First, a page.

Fitness Over 40

HIIT or Long Steady Cardio For Weight Loss?

For anyone not familiar with HIIT, it stands for High Intensity Interval Training.  Basically a workout that a person would establish a either a few different exercises or an exercise that allows for short intervals of high intense effort, like a rowing machine, bike, treadmill, etc.  But is this more effective than getting on that elliptical trainer or treadmill, getting the heart rate up and keeping it there for 30 minutes or so?  What do you think?

Well, best thing we can do is break it down:  I would imagine that most people reading this like myself, are interested in losing some fat, especially around the mid section.  We know that we must burn 3500 calories in order to lose a pound of fat.  So to lose a pound of fat a week, we must burn 500 calories a day more than we consume over a 7 day period.  So if we keep our eating the same, that 500 calories would result in the following activities of long cardio:calorieexpenditure

 

The benefits of the long cardio is that almost 60% of the calories burned during the session are the result of fat.  Not bad, however, we have to look at the downside of this too.  Once we complete a bout of long cardio, within the hour, more like minutes, our heart rate has returned back to its resting rate, our muscles have minimal damage, so little is required in regards to repairing of muscle tissue.  The heart was not stressed enough to increase it’s overall capacity and strength.  We did open the arterial walls and allow more blood flow, which is a good thing in heart health.  But lets take a look at HIIT.

Completing 20-30 minutes of HIIT unfortunately is not track able in regards to caloric expenditure unless you are completing on an apparatus that tracks the overall calories, but what we do know, is that this form of exercise typically takes the heart rate into maximum values, forcing the heart to respond and become stronger over time.  This type of exercise also pushes the muscles beyond normal exertion forcing muscle damage requiring muscle repair over a 24-48 hour period.  So what does this mean?  When we push the body beyond normal capacity, once the bout of activity is completed, our body must repair itself.  In order to repair, it is going to require more energy expenditure for those 24-48 hours, simply put, our metabolism is now at a higher level causing our base metabolic rate to be a higher state, burning more calories while we are at rest.  Not too mention, that repair is now going to increase the total volume of the muscle fiber itself, requiring more calories in the day to keep its current volume.  Basically, the more muscle in volume (size), the more calories our body requires to maintain that muscle volume.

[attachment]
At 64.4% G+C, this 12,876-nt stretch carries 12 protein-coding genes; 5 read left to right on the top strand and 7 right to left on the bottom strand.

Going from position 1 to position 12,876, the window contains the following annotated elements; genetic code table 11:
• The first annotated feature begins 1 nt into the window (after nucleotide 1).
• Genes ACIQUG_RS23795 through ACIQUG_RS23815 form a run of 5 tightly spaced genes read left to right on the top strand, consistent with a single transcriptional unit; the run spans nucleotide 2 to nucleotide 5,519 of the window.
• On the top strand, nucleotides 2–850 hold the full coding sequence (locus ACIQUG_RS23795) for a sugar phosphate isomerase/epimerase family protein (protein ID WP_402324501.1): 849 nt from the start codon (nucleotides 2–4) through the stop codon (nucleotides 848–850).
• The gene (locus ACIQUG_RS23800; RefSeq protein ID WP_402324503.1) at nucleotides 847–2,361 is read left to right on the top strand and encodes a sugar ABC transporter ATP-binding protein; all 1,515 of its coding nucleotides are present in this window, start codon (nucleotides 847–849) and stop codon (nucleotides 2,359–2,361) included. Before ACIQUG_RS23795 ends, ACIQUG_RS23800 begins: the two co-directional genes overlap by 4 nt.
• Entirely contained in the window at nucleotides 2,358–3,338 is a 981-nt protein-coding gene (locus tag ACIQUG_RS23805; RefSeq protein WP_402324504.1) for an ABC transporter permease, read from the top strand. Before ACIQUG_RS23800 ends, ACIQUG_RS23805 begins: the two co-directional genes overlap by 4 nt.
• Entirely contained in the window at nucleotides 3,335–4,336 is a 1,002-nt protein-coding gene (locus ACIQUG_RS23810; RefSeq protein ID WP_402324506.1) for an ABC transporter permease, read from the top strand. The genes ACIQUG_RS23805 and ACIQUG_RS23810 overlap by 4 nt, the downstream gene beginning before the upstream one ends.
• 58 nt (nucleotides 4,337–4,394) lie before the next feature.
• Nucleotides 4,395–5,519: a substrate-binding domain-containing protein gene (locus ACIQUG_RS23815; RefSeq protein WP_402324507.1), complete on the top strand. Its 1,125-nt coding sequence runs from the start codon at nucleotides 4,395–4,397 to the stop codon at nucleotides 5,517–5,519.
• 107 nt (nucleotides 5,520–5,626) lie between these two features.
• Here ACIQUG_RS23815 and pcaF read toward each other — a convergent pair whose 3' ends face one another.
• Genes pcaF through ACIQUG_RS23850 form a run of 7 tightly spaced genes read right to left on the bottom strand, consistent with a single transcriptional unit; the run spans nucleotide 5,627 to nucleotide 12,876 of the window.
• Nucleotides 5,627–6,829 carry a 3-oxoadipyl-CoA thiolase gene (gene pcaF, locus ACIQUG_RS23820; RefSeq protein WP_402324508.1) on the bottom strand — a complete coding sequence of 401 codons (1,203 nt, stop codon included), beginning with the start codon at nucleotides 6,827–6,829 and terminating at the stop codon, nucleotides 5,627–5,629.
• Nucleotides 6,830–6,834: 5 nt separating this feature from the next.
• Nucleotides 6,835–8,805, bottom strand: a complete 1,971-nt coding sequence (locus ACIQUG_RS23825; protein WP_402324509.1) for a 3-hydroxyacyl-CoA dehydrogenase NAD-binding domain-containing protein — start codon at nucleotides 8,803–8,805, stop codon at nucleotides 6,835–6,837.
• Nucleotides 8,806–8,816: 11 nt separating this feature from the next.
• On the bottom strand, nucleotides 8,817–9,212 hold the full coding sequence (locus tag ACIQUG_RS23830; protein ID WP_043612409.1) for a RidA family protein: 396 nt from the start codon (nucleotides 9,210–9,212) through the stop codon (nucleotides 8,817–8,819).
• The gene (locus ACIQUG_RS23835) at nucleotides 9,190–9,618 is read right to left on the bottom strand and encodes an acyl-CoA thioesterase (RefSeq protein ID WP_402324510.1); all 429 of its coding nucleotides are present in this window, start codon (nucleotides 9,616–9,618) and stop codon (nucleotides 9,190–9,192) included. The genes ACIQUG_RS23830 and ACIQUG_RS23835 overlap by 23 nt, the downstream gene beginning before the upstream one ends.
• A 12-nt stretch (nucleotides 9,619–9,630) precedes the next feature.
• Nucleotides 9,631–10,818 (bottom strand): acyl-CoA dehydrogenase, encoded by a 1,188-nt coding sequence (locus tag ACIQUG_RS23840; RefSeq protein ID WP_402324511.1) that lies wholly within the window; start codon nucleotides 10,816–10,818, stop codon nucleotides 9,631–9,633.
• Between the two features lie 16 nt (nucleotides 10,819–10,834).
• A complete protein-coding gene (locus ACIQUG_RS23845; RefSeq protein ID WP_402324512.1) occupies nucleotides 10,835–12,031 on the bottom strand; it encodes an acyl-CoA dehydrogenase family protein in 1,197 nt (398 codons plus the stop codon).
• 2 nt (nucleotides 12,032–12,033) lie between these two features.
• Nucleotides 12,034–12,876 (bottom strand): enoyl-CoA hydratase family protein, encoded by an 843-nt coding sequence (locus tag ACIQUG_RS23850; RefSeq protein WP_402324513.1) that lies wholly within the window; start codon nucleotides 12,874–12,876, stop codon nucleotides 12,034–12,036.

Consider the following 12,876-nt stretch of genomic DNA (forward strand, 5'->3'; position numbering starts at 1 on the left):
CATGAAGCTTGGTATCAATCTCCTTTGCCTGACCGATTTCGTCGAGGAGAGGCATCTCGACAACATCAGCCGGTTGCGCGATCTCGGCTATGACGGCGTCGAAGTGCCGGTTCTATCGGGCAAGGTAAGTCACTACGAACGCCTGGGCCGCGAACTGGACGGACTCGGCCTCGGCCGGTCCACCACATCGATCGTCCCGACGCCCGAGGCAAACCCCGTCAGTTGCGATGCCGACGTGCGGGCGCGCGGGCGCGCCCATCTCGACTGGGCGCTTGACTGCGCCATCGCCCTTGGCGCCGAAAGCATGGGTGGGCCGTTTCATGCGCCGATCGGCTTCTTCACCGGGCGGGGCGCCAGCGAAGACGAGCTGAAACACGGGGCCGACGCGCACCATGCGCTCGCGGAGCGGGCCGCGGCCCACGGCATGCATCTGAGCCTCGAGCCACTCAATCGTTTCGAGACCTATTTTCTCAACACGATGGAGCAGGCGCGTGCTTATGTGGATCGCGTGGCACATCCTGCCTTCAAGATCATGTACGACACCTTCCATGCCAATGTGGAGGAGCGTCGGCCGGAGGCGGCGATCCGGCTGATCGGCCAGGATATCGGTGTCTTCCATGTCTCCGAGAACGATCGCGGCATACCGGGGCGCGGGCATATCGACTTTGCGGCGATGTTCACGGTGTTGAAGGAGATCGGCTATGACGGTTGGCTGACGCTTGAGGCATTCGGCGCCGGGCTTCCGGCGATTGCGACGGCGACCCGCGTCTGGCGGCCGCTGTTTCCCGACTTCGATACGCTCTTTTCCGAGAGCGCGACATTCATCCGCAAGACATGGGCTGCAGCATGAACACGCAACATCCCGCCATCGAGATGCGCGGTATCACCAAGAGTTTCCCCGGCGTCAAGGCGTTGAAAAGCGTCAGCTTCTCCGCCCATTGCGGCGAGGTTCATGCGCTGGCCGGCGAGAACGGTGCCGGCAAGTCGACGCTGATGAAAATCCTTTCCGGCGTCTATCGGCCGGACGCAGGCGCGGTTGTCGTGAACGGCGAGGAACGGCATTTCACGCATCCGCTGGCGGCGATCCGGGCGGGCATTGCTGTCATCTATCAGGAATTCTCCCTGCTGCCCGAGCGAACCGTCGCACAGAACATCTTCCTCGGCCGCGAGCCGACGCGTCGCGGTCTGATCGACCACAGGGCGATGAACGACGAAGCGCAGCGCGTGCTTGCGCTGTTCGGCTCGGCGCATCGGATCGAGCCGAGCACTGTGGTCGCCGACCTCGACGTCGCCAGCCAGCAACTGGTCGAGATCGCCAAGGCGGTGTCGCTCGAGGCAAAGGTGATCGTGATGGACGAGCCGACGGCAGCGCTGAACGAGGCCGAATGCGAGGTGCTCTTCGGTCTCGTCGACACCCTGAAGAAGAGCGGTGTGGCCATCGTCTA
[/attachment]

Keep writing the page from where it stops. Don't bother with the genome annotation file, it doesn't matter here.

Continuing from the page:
In a study produced by the Journal of Obesity by Stephen Boutcher, it was cited:

“Possible mechanisms underlying the HIIE-induced fat loss effect include increased exercise and postexercise fat oxidation and decreased postexercise appetite. As mentioned, Gaitanos et al. [29] have suggested that towards the end of an HIIE session that consists of numerous repeat sprints (e.g., ten 6-second bouts of maximal sprinting) an inhibition of anaerobic glycogenolysis occurs and ATP resynthesis is mainly derived from PCr degradation and intramuscular triacylglycerol stores. That increased venous glycerol accompanied HIIE in both trained female cyclists and untrained women [15] supports the notion that acute HIIE progressively results in greater fatty acid transport. Also Burgomaster et al. [55] and Talanian et al. [42] have shown that 6 to 7 sessions of HIIE had marked increases in whole body and skeletal muscle capacity for fatty acid oxidation.  (here is the link to the study)

Basically the study is stating that fat loss from HIIT occurs far after the bout of exercise is completed, in addition to the body requiring calories to return to normal levels of muscular glycogen (energy stored in the muscle) and muscle repair.  When our heart rate levels are low, as in the repair phase after the exercise, fat is a dense energy fuel that can be broken down with sufficient levels of oxygen.

To summarize, yes, if you want to take a walk in evening with your family it will be a good way to not only burn a few calories, but probably some mental clarity will be good for you too.  But let’s face it, if you are like me and are past the age of 35, you have probably seen a dramatic drop in your testosterone levels and regardless of how much you try to watch what you eat, you are gaining fat around the mid section faster than you ever thought possible.  The best way to attack this, is through some HIIT which can be done with some simple or even no equipment! high-intensity-interval-training This is a good starter guide.

Good luck with your bouts of exercise, if you have never done any HIIT, start small, and look to incorporate more of it into your workouts!

Live happy and healthy!

 

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